Recently I have worked with three different clients with different types of scenarios of income. One was similar to your own. My client was refused a loan by three lenders, rather than give up we switched lenders and worked with a great Broker that got him a great 30 year fixed rate at 5 1/8 percent. We closed on his home in one month! This is unheard of in these times.
The answer to your question is "it depends on the lender and how hard they work for you". I know people who have been refused by one lender only to close with another. It sounds like you can afford the home you are looking to purchase. If you are interested in working with a great team of Lenders and Realtors that have years of experience working hard for their clients, contact me at email@example.com
Hope this answer was helpful!
Realtor for E-Realty Services, East Stroudsburg, PA
Jen, how thorough was this pre-approval and when did it take place? Recently? Did they review all of your documentation as part of the pre-approval process?
Mortgages generally require a 2-year employment history, certain exceptions can be made such as in the situation where someone graduates from school and gets a job related to their field of study or someone who has had an absence from the workforce (such as due to raising a child) but can document a 2-year employment history prior to it, as well as other unique circumstances. So it doesn't always come down to what someone made the prior year, or even having a 2-year employment history.
When trying to use income to qualify, the source of the income needs to be evaluated. 9 times out of 10 income comes from employment (vs. retirement, investment income, etc.) and Jen like in your situation your 3 sources are also employment. Babysitting is typically considered self-employment (unless you work for a company that pays you a paycheck with income tax, etc. taken out), and self-employment needs 2 years of tax returns being self-employed as the same "company". Same would go for cleaning apartments, unless you work for a company as an employee, it'd be considered self-employment. Often a 2-year average of self-employment earnings (gross income from the business, minus expenses) on an individual business basis is what the qualifying income figure will be.
Hostess job in a restaurant usually is a W-2'd employee position with a regular paycheck, etc., so if it is for you then it'd be treated as employment, not self-employment. Usually after an employment gap such as you had, being back on a full time job for 6 months often can qualify. Assuming you are a full time regular paycheck getting hostess, a lender still may find it uneasy to use it as qualifying income unless you specifically were a hostess prior to the gap in employment - as it's not considered the same degree of security of employment as a full time salaried or professional position. If you are a part-time hostess, then part-time employment needs 2 years at the same employer.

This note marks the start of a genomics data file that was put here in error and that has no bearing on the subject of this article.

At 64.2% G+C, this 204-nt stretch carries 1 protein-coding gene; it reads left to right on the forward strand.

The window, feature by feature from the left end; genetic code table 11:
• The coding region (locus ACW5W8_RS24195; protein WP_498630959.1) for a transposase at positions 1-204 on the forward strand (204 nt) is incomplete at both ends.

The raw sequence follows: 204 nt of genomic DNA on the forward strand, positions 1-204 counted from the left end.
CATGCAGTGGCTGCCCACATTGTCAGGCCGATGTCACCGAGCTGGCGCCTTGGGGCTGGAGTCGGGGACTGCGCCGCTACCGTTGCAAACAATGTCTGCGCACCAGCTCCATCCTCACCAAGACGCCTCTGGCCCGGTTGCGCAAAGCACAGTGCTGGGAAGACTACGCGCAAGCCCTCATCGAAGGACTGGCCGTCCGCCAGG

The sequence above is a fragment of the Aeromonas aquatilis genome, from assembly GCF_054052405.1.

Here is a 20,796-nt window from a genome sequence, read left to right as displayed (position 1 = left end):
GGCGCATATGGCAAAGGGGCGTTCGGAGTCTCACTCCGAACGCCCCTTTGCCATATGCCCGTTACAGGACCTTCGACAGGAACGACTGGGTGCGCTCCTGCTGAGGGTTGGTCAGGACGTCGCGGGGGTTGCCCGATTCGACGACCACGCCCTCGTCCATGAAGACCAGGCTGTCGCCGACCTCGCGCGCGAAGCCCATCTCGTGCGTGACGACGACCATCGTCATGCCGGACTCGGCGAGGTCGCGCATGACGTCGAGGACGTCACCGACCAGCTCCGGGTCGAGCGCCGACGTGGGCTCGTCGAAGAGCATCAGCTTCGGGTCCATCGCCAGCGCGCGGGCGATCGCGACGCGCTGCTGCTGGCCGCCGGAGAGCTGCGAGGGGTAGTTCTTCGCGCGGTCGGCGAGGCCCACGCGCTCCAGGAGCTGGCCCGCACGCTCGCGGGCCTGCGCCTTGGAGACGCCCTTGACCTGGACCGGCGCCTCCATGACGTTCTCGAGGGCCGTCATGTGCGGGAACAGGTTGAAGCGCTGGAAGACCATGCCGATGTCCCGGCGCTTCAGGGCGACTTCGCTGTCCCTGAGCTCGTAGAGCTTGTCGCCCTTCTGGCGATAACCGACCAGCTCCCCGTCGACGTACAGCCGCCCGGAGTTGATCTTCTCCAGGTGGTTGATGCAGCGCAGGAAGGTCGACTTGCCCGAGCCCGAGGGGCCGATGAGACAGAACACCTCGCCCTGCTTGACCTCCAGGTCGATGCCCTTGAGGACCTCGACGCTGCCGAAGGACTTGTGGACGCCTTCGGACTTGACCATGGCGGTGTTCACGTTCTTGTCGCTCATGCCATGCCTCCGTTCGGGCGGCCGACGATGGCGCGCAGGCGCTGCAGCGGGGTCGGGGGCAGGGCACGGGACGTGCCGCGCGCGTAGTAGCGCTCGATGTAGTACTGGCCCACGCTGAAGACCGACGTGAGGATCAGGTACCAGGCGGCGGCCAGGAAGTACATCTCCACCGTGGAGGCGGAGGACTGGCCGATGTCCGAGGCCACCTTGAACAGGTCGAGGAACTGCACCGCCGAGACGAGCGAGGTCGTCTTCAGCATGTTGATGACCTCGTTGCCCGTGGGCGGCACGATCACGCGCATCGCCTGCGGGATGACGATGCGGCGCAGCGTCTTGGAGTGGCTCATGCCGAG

Assuming the babysitting & apartment cleaning businesses would be viewed as self-employment, then once you have 2-years of tax returns claiming that type of income you could use it to qualify. If it's actually getting regular paychecks with taxes being taken out, and your hostess job is full time, then at least 2 of the 3 jobs you have would need to have gone on for 2 years in order to qualify - as second jobs (just like part-time employment) also need 2 years of that same second job to qualify.
From what I described above, if your employment doesn't appear to be able to be used, then you may want to look into a co-signer... as at $4k/mo it certainly sounds like you have the income to afford a housing payment on a $150k home.
If you accept the gift for use, then if your total down payment is less than 20% then you would likely have to utilize FHA financing because with conventional financing & less than 20% down, private mortgage insurance is required and when having a non-occupant co-borrower then the PMI companies all require the occupant borrower to qualify on their own income-wise.
If the babysitting and Apt. cleaning are regular jobs with pay stubs and you pay taxes on them, the income will be usable. If this is pocket money and your hostess job is your primary source of income, your purchase power will be limited to this.
Meet with a local lender who can review your income and advise you. A co-signer won't help if the issue is income, unless they buy it with you and will be living there too.
thank you for answering... I make about 4thousand a month between babysitting, cleaning apt, and hostess job at a restaurant... My monthly bill payments including car payment and insurance is $800...
Can I get someone else as a borrower to help me with the loan? Or should I just wait the 2 years to prove my income in a W2 form???